ViviPet | How to Evacuate with a Pet During an Emergency

ViviPet | How to Evacuate with a Pet During an Emergency

ViviPet | How to Evacuate with a Pet During an Emergency

 It is very fundamental to know what you should have in preparation for a potential emergency situation with your pet. You also must know how to react when an actual emergency happens. An emergency situation often comes without any prior notice. While some people are often prone to emergencies such as floods and hurricanes others are exposed to potential house fires, tornadoes or earthquakes.  A crises situation is likely to take place without prior notice. In case your house catches fires, or gets flooded what is it that you must do to quickly evacuate your dog, cat or any other pet? Some insightful thoughts from pet safety professionals are shared.

Evacuation with your pet

If your house catches fire hence necessitating immediate evacuation, you must have a comprehensive emergency plan that includes the pet. Julian, a college student, was awoken by firefighters who were responding to an emergency call concerning a burning house. The house was directly adjacent to hers and the firefighters were concerned that her house would also catch fire. Luckily, for Julian, she had kept some cages in her closet. She quickly put her dog and cat into the cages and swiftly moved them outside. The pets were in panic mode packed on one corner of the house. She was able to get them out of a potentially dangerous situation. Had the pets not been evacuated in good time the chaos and commotion around the fire would have put them at greater risk.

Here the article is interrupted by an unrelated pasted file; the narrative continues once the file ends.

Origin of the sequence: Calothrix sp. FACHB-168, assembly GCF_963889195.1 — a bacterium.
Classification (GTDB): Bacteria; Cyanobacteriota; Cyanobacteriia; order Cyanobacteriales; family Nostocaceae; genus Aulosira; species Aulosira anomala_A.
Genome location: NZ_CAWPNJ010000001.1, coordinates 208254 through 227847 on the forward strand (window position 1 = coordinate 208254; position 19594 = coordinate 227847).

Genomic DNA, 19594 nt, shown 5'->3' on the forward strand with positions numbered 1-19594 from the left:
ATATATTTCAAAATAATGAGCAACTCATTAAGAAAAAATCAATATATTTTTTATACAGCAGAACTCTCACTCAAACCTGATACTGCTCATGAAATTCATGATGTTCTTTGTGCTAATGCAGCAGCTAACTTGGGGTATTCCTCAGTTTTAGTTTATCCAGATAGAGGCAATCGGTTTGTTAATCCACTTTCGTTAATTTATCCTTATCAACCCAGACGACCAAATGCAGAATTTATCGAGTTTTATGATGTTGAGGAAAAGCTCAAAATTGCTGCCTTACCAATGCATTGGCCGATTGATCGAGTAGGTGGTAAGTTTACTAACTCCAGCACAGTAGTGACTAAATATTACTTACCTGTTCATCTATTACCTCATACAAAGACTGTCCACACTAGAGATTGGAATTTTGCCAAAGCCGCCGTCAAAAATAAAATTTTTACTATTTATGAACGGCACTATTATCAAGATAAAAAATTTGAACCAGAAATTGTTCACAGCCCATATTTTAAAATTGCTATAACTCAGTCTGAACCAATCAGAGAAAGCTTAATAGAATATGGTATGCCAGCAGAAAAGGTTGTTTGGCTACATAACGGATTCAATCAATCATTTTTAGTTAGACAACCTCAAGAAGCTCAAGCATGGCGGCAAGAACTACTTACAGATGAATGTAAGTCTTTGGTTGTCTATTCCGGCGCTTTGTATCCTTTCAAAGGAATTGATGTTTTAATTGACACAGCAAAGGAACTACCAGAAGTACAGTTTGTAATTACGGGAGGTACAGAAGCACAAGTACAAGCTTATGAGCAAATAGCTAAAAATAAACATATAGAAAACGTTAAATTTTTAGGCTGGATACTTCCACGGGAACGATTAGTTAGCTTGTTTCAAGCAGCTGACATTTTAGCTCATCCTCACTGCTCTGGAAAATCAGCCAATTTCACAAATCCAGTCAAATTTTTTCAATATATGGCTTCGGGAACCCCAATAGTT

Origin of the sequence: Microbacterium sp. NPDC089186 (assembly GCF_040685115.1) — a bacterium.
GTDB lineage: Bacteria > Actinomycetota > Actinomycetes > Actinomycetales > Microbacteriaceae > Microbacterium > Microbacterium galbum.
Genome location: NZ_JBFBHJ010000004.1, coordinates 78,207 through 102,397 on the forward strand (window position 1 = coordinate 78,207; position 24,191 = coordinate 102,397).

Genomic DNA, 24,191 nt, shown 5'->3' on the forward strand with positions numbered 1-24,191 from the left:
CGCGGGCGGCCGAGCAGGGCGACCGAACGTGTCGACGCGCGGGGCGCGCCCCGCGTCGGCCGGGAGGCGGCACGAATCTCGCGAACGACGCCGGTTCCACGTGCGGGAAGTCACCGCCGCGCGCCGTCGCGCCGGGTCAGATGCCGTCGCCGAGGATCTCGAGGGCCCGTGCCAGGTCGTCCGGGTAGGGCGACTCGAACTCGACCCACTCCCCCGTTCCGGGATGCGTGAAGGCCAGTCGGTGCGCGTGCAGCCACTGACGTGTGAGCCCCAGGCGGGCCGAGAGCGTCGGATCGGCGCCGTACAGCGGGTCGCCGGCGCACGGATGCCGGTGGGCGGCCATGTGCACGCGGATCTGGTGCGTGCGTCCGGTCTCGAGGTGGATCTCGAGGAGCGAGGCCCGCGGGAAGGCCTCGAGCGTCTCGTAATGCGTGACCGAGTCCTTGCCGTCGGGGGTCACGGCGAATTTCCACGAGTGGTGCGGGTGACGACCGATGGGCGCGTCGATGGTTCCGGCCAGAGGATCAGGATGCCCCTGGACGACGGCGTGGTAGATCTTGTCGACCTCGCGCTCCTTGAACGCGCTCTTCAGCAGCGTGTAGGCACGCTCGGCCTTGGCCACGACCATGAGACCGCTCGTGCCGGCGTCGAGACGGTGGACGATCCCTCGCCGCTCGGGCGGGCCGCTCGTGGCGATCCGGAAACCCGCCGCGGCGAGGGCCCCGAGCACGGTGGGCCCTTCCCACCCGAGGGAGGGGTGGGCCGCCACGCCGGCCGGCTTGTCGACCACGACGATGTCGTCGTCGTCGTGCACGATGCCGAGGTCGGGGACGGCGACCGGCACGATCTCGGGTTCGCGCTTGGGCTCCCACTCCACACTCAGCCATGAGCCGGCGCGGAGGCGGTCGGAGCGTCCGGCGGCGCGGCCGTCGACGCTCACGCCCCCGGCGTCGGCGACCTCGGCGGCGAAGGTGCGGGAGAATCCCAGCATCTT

Some safety experts suggest that a pet safety alert should be struck in close proximity to the exit door. If an emergency happens and the house occupants leave without their pets, the safety alert will trigger some alarm. It is advised though that you shouldn’t return for the pets. The right thing to do is to inform the firefighters that there are pets inside. The firefighters are trained experts in evacuation and they should be able to help. Even if a safety official promises you that your pet will be safe, never abandon your pet even if the evacuation is temporary. The ensuing situation can extend the evacuation into weeks or months before anyone is allowed back.